• Sheryll says:

    “it smells like Target!” YES!!! hahahahahaha! I’m pretty sure I said the same thing when I went to Target after 5 months in Europe. It’s crazy how things like that come back to you instantly.
    Sheryll recently posted..100 Posts LaterMy Profile

  • rodrigo says:

    Dear Mr president’s relative,
    I had, and somehow still have, a huge cultural shock when I came back to Argentina after staying for more than 2 years in Japan. I think it has its own name but many other travellers told me that they had the same experience. Anyway, you will finally get used to it.
    Your blog is a great !!

    • Rease says:

      Thank you, Rodrigo! My last name has caused so many issues in Argentina haha. Japan would be huge change so I am impressed that you were able to adjust to Argentine life again.

      I hope to see you in the comments again soon, Rodrigo, welcome to Travelated.

  • Rease,

    I remember coming home after 11 months abroad. Still in the airport, I ended up for some reason with a few quarters in my hand. They were so tiny. My hand felt weird holding them. I had become accustomed to the 100 peso Chilean coins, which are closer in size to a US dollar coin, without realizing it until the moment my hand had a contrast.

    Never heard of a Mara before, even living in Argentina! Sounds like I’ve got to go mara hunting next visit.

    Jared Romey recently posted..Is My Underwear Inside-Out or Is It Backwards?My Profile

  • Hey Rease, just found you via Twitter, where I was told we were “similar.” Turns out the Twitter gnomes were right – I also live in BA, and am also back in the States after being gone for about 14 months (I’ve lived in BA for 4+ years altogether). You’re so spot on about this stuff – it happens to me every time I come back after being gone for a while.

    Soon after I got back I was sitting on a park bench in Philly and kind of freaked out when a guy spoke to me in English. Luckily I got it together enough not to respond in Spanish! And I have a really hard time meeting people and knowing if I’m supposed to shake their hand or what, and then when we part, do I hug them? Another handshake? The cheek kiss is so much easier!

    In general, I just feel a little bit off when I’m back in the States, and it’s frustrating to sense that people think I’m acting weird! It’s strange to feel like a foreigner in my own country in some way. My Spanish is feeling rusty already. But it was fun to eavesdrop on a guy speaking Spanish on his cell phone at Walgreens who surely had no suspicion that I understood what he was saying. Heh.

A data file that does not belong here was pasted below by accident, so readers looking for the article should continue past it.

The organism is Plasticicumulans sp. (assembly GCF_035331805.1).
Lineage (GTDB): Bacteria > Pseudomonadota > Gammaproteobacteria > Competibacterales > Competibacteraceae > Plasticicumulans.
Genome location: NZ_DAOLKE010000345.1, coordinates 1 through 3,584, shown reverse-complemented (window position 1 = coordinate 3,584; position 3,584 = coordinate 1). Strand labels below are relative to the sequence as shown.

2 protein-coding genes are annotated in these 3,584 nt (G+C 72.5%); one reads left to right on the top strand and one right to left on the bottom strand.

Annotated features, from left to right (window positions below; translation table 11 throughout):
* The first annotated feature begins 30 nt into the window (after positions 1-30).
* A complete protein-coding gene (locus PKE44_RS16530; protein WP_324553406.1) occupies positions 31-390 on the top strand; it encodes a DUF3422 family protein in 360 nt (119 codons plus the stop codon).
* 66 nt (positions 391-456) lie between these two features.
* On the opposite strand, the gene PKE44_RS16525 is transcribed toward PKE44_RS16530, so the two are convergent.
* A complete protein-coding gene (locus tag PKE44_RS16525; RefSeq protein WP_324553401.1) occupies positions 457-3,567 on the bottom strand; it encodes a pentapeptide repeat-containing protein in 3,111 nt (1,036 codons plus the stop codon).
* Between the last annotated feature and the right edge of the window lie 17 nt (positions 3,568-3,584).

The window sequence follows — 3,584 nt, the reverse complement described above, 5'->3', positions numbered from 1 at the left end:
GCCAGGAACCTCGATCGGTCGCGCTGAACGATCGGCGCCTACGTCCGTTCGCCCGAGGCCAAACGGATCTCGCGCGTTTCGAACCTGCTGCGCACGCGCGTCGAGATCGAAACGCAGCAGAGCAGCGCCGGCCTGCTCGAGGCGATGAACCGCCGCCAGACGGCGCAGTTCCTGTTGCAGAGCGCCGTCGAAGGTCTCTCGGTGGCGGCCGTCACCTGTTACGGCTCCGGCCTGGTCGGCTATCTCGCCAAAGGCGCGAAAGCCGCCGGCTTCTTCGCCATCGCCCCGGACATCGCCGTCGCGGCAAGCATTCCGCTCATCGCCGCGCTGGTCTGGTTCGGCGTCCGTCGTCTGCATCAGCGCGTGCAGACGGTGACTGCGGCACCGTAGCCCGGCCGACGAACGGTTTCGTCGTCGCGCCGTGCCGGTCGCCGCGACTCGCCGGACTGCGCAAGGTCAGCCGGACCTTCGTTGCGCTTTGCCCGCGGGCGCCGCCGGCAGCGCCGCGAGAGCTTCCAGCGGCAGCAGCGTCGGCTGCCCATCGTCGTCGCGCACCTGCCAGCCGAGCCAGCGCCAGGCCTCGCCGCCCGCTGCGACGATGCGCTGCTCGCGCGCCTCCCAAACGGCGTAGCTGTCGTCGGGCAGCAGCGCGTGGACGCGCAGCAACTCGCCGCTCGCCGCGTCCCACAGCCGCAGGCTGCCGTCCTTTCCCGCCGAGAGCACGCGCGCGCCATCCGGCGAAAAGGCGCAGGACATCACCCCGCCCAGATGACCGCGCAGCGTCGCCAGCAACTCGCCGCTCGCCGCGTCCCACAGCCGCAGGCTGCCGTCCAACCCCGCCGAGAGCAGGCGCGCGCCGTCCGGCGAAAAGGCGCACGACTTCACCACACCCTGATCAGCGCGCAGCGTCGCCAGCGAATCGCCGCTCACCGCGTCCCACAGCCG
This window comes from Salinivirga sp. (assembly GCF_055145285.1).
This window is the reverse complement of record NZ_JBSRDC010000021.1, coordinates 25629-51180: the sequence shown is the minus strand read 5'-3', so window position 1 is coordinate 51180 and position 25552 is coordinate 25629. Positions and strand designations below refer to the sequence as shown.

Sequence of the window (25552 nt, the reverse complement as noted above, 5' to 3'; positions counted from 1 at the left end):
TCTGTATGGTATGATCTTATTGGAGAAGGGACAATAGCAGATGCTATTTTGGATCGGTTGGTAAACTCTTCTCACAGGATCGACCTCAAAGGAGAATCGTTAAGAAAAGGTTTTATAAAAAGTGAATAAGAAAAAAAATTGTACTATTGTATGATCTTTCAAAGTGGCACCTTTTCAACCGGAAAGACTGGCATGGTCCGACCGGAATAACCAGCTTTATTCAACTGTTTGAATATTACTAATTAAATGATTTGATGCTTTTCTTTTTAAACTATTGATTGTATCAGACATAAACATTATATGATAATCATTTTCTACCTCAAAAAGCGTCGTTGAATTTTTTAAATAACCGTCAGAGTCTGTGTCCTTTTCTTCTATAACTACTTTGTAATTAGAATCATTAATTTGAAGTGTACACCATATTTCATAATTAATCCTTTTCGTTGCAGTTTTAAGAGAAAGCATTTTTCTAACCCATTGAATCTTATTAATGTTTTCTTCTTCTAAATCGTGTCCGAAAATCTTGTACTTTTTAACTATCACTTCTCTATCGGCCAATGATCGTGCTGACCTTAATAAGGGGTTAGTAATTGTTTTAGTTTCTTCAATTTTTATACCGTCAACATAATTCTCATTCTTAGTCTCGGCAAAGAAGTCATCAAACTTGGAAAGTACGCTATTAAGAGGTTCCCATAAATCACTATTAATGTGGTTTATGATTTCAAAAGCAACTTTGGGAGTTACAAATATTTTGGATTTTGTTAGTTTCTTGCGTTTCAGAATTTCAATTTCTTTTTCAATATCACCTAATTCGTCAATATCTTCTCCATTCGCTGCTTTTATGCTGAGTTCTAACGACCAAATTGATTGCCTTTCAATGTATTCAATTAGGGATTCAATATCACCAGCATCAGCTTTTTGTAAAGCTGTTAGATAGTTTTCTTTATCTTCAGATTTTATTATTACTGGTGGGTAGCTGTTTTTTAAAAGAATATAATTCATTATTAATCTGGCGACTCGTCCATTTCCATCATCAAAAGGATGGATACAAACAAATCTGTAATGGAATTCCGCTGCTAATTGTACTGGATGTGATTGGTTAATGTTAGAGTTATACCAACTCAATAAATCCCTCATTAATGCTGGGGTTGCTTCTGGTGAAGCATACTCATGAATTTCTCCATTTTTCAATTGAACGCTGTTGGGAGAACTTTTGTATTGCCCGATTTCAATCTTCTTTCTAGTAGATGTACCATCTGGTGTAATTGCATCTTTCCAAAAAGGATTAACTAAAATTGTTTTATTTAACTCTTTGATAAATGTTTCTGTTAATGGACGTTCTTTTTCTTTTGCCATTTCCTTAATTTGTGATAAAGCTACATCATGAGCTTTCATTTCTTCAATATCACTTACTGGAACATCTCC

Oh, and I definitely can’t wait to go to Target before I head back. 🙂

  • Eugenie says:

    I l lived in Argentina for six years. I am back in Europe now, and I know the feeling.

    The worst thing is my name. I’m surprised people can pronounce it right, and when I have to spell my last name, I always say I griega for the y…

    I’m also chocked to see that men aren’t gentlemen, they cut the line in front of you… That’s like rude

    I miss a translation for the words listo and permiso…

    I also have trouble with greeting people, they are so distant and I feel strange not giving a kiss when we meet or say goodbye

    It’s in the little things… I miss Argentina

    • Rease K says:

      I am struggling with the idea of this right now. I am back in Buenos Aires and trying to decide when to leave. I knew I would be leaving sometime in the first half of 2012, but it is still so hard. I know I want to move on, but I also know that no matter what, I will truly miss Argentina.

      • Eugenie says:

        It’s a strange country isn’t it, there are a thousand and one reasons that can get you upset every day, but in the end you still love it.

        I hope your move will be easy, but untill then keep enjoying!

  • grasya says:

    i have a similar post travel culture shock even if I’m from a different place in the world… nevertheless it’s still culture shock, and fitting in is hard the 1st time.. but after a few more long term trips and going back home, i think i have managed the feeling and treat reverse culture shock as part of the experience when coming home
    grasya recently posted..How to deal with Reverse Culture ShockMy Profile

    • reasek says:

      Where are you from?
      I think reverse culture shock can happen to anyone. I definitely deal with it better now though.